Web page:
Andy D. Anderson was born in March 1982 in Tacoma, Washington. He grew up in Falls Church, Virginia, and attended J.E.B. Stuart High School. He excelled in football and basketball, making both varsity teams in his sophomore year. Anderson graduated from high school in 2001 and attended Shenandoah University in Winchester, Virginia, for a year before joining the Army in November 2002.
Anderson attended basic training in Fort Jackson, South Carolina. He then went to Gulfport, Mississippi, for advanced individual training as a carpentry and masonry specialist. He served with B Company, 46th Engineer Battalion, Fort Rucker, Alabama. Anderson’s unit supported initiatives throughout the country. He worked on assignments including building a rappel tower for the University of Southern Florida’s Reserve Officers’ Training Corps program and working with the U.S. Border Patrol in Douglas, Arizona.
In October 2005, Anderson deployed to Iraq with the 46th Engineer Battalion in support of Operation Iraqi Freedom. While in Iraq, he renovated housing for coalition and Iraqi security forces. Anderson also trained as a M203 gunner. Two months after he deployed, he promoted to corporal.
In the spring of 2006, Anderson returned home on leave and proposed to his high school sweetheart and best friend since middle school. The couple planned to get married when he finished his tour in October of that year.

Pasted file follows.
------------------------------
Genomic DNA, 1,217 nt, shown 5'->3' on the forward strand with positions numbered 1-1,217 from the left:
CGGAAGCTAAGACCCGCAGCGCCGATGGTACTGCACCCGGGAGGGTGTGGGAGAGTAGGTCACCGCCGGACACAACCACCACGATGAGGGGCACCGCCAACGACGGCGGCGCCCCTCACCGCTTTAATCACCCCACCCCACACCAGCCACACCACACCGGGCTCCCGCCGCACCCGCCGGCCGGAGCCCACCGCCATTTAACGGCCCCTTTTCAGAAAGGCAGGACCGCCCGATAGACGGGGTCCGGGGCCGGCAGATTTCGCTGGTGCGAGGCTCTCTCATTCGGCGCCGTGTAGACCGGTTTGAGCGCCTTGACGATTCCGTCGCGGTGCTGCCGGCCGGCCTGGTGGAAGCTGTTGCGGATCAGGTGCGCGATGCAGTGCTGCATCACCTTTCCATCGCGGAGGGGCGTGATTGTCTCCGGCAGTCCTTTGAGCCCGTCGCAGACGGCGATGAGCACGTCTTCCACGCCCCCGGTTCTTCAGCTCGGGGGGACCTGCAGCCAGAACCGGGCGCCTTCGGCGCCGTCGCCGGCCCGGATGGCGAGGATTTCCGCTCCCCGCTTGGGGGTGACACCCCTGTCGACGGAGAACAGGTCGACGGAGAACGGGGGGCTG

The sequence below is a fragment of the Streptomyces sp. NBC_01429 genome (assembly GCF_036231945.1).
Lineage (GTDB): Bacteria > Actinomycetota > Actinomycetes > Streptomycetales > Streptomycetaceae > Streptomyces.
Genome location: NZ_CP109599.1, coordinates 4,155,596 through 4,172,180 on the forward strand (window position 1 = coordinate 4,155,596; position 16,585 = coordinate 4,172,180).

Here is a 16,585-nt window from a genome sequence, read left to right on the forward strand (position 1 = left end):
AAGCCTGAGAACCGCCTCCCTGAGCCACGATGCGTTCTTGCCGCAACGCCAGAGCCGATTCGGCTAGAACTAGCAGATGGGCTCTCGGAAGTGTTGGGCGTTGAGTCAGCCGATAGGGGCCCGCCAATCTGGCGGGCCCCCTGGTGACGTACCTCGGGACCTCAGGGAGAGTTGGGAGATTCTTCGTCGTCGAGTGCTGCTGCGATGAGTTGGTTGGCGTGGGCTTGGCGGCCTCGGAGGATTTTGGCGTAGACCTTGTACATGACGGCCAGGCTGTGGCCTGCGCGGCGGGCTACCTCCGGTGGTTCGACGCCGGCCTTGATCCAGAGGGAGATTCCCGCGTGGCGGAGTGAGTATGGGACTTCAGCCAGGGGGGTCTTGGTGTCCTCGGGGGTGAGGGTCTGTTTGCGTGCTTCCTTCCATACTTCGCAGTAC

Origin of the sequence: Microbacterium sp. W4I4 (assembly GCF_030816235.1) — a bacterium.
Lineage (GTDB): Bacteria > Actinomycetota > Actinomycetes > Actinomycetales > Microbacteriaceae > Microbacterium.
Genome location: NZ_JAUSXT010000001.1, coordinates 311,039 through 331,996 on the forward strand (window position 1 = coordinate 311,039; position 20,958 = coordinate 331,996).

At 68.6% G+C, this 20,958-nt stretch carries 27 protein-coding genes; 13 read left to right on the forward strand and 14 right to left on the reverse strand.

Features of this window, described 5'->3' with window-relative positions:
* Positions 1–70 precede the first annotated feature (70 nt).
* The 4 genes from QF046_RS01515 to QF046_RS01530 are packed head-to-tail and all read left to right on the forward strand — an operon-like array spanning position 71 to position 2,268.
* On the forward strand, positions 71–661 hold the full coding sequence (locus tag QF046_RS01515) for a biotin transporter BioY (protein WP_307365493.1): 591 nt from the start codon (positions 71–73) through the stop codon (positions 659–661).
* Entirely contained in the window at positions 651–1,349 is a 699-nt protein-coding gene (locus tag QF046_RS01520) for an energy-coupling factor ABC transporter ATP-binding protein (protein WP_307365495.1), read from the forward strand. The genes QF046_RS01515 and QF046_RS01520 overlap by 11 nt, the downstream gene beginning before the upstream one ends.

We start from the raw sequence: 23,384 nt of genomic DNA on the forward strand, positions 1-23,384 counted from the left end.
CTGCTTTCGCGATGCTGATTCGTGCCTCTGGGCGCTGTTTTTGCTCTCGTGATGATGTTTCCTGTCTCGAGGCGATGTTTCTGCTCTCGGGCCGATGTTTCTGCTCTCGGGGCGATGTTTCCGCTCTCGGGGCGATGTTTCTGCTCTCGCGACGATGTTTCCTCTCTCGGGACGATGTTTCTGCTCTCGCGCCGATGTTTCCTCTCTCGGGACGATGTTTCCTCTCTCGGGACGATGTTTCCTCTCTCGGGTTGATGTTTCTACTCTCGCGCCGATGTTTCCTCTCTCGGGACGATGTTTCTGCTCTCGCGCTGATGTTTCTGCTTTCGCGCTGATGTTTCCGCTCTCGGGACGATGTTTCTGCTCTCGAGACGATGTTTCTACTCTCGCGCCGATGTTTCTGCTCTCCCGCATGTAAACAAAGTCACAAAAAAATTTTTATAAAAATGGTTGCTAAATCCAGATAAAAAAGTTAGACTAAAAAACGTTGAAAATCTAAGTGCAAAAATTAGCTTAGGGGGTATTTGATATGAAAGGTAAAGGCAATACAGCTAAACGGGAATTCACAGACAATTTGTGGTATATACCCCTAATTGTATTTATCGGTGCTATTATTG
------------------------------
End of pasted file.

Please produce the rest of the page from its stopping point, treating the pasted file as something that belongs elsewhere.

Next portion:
About a month later, on June 6, 2006, Anderson was building barracks on his base in Ramadi. It was near the end of the workday, when the construction site came under attack by mortar fire. Anderson and another soldier from his unit died during the attack.
In a memorial to his brother, Rafael Anderson remembered that last visit home, “That’s where he found his calling… He just reenlisted for four more years. He told us he’d stay for 20. You could just tell looking into his eyes. . . he was real fulfilled.”
Anderson earned numerous medals including a Bronze Star and Purple Heart. He was 24 years old when he died. Anderson is buried at Arlington National Cemetery.
We honor his service.
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Writer: Michael Veronda
Graphic artist: Katie Rahill